Sure, but if you have two primitive constants in the ring, the rotational state of the modeled ring based on the relationship between those literals is moot. Who cares if it grabs the first reference to that constant or the second? Since they will have the same properties, there is no real difference. If one has different objects, python's reflective tools would show the difference between them, allowing there to be a discernible difference in the modeled ring. If I give you a stick marked with a "4" at each end and say "start at the 4 and go to the other end", does it matter which 4 you pick? –  sleepynate Sep 28 '10 at 21:36
    
Yes it does matter. Say it's layed out 4 - 2 - 3 - 4. do you traverse 2 or 3 first? The desire to specify which it is is not at all unreasonable. –  aaronasterling Sep 29 '10 at 2:29
    
Sure, but that is not the problem domain laid out in the question above. In addition, assuming our MikeRand is interested in your ring, he will have to specify positional logic (i.e.: if the number of elements that have the same value of elements is greater than one, decide what to do). This can be seen in Wai Yip Tung's answer. However, do to MikeRand's interest in the two constants next to one another in the list, removing one reference to the constant simply allows the other to fill its place, where removing the latter isolates the first reference. Either way: one reference to constant 4 –  sleepynate Sep 29 '10 at 3:17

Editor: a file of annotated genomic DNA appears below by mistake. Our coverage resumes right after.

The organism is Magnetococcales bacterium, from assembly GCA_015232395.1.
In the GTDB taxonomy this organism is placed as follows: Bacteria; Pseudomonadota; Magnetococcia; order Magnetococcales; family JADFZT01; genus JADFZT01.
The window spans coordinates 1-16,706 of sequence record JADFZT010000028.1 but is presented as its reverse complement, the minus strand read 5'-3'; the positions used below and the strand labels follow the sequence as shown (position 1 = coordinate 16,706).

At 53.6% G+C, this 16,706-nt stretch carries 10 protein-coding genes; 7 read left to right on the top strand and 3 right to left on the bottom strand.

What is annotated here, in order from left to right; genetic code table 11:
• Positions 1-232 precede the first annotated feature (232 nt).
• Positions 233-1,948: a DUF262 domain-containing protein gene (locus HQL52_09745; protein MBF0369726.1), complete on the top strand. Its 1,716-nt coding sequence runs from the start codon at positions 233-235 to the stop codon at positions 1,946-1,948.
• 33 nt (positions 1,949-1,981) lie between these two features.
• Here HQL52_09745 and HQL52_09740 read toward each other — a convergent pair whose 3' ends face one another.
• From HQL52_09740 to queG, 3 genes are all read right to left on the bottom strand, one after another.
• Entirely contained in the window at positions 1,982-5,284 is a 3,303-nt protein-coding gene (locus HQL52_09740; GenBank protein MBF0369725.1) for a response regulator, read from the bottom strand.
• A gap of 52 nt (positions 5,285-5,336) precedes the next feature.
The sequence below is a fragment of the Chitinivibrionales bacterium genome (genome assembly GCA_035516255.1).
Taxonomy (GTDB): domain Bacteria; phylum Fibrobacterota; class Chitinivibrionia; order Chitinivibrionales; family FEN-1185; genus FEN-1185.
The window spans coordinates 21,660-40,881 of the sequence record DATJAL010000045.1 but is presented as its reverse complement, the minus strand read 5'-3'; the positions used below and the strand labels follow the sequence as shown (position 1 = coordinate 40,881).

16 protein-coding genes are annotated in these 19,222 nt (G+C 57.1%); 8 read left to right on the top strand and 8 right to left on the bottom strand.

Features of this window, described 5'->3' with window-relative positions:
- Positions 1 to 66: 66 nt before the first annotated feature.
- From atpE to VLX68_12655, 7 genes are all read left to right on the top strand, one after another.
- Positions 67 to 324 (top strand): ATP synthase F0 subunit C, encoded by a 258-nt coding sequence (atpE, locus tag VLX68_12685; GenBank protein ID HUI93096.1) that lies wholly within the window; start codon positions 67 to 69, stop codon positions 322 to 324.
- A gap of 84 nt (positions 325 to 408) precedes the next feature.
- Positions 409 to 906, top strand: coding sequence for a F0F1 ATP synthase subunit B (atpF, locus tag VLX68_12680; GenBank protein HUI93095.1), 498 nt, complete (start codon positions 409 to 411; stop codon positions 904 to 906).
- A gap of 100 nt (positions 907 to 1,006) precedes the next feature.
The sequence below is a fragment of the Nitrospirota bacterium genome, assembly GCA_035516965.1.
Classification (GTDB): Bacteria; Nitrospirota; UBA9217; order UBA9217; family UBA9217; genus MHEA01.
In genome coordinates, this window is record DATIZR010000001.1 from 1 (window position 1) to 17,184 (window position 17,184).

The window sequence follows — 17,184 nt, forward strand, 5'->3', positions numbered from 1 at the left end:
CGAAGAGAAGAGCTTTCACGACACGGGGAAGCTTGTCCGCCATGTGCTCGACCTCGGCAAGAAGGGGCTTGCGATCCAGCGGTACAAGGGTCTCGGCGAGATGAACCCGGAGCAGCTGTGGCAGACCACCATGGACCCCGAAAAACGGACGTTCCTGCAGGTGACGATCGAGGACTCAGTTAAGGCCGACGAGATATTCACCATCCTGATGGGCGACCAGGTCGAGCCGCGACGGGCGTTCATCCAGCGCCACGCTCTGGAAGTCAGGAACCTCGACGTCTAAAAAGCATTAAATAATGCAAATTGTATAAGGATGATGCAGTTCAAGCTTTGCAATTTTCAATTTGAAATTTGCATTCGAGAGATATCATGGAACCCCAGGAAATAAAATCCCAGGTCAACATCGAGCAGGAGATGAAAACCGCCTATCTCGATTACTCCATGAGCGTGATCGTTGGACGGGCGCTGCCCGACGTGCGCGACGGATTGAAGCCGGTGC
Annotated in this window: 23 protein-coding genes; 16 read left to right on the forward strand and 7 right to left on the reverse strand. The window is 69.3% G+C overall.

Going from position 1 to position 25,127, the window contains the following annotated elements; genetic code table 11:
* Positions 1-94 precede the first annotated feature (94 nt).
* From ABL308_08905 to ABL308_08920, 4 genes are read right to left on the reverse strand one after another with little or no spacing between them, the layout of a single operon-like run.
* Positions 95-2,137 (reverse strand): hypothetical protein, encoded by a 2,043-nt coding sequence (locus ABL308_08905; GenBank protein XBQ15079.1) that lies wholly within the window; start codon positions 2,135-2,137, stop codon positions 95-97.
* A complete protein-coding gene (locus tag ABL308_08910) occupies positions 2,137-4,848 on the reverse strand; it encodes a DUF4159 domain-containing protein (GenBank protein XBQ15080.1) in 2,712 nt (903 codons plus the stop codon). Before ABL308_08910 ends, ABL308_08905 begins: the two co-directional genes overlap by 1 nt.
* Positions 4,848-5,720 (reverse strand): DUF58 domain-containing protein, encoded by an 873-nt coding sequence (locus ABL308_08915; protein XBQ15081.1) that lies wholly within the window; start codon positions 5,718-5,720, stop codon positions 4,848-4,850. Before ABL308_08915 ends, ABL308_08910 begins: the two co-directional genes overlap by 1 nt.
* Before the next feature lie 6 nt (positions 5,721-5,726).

If you know you want the second, then do

x = Ring([1,2,3,4,4])
x.setTop(4)
x.turn()
x.setTop(4)

You can enhance setTop() to take an additional parameter and do it inside.

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Cpython has an "integer cache" for smallish integers, so that values from -5 up to 255 (may vary by version or Python implentation) reuse the same object for a given value. That is, all 4s are the same int object with a value of 4. This is done to reduce the necessity for object creation.

There are a few ways to work around this.

  • You can use long integers (e.g., write 4L instead of 4). Python does not use the cache for long integers. (You could also use floats, as these are likewise not cached.) If you do a lot of math with the numbers, however, this could incur some performance penalty.
  • You can wrap each item in a list or tuple (reasonably convenient because there is simple syntax for this, though it's more syntax than long integers or floats).
  • You can create your own object to wrap the integer. The object would have all the same methods as an integer (so it works like an integer in math, comparisons, printing, etc.) but each instance would be unique.

I personally like using long ints in this case. You can easily convert the integers to longs in the constructor, and in any method that adds an item.